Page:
The latest numbers from the state OMB showed some interesting information regarding taxes, again. Rather than focus on sales tax this time I thought we could branch out into income taxes. Why? Sales tax revenues get the bulk of attention in the media and from me generally and I think branching out is important. Another reason is as the impacts and effects of the oil decline transmit into other sectors more fully, and the state budget cutting starts to fully take effect, we will see other revenues exhibit declines. My interest in the overall forecasting process, if we can call it that, also means we need to branch out into other revenue areas to understand the complete picture of the revenue process. The individual income tax revenue was also almost $20 million short of the forecast in May. With that in mind here is the picture for actual versus forecast individual income tax revenues in North Dakota:
From a forecasting perspective the frequent peaks are a bit of a concern, especially when the actual is so much higher than the forecast. The consequences of the actual in such excess above the forecast might seem trivial, since it is a surplus, but in terms of the process of legislating and making spending decisions it creates a false sense of security if it goes on for too long. The peaks just speak to an inaccurate forecast process that seems unable to adjust or correct for the issue.
Rather than making a big deal about the size of this month’s deficit let’s take a different look at this by focusing on the forecast errors, the actual value less the forecast value.
This graph shows the average forecast errors by month over the last eight years. What we see is that the forecast is consistently overestimating the May value. Also of interest is that the average April error is incredibly high, with the actual very often well in excess of the forecast value. Also of note is that the average forecast is well below the actual value. This is what I mean by the persistent type of error leading to erroneous decisions on the part of lawmakers. This actually speaks to how bad the process is right now. Considering the misses made in the last two years where actual came in well below the forecast it seems that there had to be incredible misses with the actual well in excess of the forecast to offset that. It is a very easy thing to incorporate monthly effects into a statistical model to control for and correct for those types of issues. My students learn this all the time, for example, holiday effects in November or December, or maybe Valentine’s Day in February. They even learn how to account for effects like Easter crossing various months. We are not currently getting that in the North Dakota forecast process.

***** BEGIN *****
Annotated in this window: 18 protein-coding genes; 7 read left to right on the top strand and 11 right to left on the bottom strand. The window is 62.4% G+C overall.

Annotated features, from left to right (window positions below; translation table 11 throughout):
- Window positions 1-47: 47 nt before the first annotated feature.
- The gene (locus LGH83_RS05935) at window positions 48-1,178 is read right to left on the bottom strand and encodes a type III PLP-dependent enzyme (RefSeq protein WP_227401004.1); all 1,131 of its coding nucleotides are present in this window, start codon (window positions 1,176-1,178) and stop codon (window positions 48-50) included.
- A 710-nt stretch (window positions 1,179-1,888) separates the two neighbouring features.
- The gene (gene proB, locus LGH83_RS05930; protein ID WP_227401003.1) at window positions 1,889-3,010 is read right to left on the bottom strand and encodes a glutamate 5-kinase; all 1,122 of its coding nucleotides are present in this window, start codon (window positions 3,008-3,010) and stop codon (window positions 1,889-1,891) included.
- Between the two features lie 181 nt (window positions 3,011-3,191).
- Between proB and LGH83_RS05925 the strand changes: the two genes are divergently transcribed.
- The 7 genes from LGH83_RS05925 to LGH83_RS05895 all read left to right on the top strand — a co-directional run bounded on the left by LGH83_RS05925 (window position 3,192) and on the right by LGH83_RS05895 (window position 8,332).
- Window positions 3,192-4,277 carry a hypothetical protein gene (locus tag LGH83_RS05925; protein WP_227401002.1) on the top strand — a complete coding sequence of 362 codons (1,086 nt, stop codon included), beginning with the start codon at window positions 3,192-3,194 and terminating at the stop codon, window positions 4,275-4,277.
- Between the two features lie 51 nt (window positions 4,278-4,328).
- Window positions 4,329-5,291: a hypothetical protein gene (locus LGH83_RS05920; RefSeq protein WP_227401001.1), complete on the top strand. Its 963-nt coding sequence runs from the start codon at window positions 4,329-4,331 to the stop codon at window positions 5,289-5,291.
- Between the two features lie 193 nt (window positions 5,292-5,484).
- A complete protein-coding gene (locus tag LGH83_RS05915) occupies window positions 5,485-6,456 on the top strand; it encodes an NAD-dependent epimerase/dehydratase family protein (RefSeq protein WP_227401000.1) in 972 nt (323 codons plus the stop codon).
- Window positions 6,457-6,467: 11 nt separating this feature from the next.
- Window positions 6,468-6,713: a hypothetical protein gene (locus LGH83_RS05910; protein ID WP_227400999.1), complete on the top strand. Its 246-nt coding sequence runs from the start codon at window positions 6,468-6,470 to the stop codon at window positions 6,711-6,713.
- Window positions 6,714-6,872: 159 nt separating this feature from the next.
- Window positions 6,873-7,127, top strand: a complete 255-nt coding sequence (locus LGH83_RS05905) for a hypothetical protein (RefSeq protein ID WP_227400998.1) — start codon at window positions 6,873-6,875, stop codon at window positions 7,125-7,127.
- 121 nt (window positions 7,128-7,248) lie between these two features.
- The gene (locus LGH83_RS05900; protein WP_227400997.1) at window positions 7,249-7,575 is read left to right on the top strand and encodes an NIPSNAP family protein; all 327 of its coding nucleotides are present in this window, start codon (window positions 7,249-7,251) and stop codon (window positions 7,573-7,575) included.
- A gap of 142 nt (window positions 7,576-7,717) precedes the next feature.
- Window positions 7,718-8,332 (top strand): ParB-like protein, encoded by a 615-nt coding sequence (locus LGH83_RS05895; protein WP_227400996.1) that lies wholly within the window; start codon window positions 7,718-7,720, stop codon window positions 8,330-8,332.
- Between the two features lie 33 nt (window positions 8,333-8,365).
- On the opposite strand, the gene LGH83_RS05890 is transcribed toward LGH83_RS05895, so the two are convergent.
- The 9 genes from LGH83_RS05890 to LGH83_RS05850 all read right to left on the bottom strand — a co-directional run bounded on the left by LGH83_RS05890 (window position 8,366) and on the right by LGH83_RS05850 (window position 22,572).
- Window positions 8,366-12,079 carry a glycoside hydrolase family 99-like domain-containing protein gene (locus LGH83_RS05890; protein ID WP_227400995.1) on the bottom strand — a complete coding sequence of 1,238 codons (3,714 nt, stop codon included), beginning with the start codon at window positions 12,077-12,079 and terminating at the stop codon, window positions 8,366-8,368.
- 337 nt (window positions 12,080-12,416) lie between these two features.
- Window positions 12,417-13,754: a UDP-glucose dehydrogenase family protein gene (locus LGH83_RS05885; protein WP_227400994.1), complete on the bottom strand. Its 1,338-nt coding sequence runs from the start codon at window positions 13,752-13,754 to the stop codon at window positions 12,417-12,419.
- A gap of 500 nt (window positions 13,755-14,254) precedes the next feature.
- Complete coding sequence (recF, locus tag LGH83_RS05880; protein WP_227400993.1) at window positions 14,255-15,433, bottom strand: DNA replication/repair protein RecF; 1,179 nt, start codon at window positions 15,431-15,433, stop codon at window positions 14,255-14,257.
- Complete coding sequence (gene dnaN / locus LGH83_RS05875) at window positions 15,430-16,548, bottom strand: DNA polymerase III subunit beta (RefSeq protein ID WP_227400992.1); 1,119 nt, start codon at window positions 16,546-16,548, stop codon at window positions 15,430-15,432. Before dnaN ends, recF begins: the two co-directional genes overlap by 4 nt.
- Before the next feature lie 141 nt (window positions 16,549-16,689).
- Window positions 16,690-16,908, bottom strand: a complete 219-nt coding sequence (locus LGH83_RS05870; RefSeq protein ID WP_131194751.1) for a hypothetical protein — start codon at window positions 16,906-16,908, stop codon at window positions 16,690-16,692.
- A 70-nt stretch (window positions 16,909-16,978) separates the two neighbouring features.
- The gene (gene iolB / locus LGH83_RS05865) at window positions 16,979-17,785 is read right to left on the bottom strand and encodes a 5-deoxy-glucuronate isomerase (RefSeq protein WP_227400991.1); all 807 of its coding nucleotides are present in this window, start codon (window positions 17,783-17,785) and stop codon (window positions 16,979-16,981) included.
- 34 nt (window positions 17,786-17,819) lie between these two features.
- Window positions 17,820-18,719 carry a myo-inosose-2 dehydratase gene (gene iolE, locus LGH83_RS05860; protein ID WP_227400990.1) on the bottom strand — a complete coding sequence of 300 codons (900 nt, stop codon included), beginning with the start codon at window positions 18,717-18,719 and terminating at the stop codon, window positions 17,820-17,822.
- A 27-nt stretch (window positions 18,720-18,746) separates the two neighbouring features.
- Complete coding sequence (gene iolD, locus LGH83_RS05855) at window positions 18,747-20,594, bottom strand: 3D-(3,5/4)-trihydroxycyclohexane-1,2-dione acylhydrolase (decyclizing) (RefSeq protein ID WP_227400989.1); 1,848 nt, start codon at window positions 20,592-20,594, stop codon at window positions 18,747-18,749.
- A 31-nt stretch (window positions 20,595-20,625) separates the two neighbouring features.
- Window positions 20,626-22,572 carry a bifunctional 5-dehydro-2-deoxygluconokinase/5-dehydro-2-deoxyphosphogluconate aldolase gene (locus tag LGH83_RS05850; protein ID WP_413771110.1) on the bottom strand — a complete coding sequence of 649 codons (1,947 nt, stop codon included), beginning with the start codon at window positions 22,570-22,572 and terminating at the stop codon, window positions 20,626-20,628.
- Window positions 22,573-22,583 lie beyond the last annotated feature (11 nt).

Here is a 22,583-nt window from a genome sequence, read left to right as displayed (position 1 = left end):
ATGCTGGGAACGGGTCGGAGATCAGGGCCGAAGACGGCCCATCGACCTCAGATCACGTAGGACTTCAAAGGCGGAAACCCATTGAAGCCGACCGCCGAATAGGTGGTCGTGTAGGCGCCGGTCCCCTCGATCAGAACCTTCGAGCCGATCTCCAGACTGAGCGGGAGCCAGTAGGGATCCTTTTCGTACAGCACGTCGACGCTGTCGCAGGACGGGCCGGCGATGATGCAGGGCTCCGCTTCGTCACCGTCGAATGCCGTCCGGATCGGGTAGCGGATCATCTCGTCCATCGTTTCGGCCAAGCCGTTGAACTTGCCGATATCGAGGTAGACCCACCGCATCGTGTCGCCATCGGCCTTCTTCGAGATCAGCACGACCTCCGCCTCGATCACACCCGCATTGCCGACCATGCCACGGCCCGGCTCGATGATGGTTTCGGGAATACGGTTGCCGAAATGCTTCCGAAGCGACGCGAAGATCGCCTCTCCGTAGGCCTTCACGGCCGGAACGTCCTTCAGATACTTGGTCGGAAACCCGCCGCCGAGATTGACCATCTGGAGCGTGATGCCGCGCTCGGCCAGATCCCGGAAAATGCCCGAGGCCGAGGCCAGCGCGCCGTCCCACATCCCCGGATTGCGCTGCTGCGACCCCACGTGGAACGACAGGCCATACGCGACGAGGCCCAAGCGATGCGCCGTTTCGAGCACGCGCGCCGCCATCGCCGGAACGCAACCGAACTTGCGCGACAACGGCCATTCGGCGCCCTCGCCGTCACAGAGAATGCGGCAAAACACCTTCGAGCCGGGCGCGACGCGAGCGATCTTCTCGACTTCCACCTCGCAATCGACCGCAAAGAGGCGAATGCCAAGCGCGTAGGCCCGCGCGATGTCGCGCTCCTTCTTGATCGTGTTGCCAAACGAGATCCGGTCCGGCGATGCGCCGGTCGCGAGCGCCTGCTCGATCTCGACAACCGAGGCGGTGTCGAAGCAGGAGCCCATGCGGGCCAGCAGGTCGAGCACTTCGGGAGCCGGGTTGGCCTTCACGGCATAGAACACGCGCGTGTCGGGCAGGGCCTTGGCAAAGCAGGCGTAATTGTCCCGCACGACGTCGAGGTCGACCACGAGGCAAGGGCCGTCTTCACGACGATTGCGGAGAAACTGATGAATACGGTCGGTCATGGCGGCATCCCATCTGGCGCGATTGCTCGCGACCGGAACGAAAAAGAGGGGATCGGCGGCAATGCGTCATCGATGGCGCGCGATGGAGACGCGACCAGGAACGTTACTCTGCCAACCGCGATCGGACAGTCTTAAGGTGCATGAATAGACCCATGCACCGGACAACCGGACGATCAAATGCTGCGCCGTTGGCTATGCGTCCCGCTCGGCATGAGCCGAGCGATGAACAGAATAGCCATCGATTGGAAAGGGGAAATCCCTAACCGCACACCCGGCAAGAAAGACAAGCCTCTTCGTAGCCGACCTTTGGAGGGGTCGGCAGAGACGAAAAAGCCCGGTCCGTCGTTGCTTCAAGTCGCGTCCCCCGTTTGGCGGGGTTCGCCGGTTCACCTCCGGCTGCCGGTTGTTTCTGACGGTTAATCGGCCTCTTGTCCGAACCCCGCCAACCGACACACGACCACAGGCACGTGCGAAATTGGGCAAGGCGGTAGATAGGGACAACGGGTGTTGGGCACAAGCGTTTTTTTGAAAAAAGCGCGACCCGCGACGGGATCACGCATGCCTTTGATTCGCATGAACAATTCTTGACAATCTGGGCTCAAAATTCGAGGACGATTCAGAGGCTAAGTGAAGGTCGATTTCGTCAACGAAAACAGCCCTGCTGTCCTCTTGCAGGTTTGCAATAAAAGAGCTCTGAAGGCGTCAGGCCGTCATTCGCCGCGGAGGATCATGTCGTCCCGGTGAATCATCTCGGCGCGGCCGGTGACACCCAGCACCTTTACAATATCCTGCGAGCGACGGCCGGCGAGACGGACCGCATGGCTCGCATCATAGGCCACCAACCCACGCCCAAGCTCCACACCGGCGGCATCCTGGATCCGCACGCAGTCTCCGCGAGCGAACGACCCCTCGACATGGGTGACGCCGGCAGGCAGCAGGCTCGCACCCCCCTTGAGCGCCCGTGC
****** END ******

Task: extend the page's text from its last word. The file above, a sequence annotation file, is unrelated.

For completeness sake I also generated the standard deviation of the forecast errors. We can further see that the forecast process exhibits significant volatility.
Forecasts need to be accurate across all months, at least the way they are conventionally structured, and if the statistics will be reported on a monthly basis. In fact they should be structured to take into account the seasonal or monthly effects likely occurring within the area under study. Taken together the three graphs show a situation of a forecast process that hardly meets these standards and does not serve the lawmakers and ultimately the taxpayers well.
Taxing and spending decisions should take forecasts into account. However, when the forecast is inaccurate and volatile it seems almost impossible for the decisions made to be optimal, or for there to be even a high level of certitude about the correct course of action.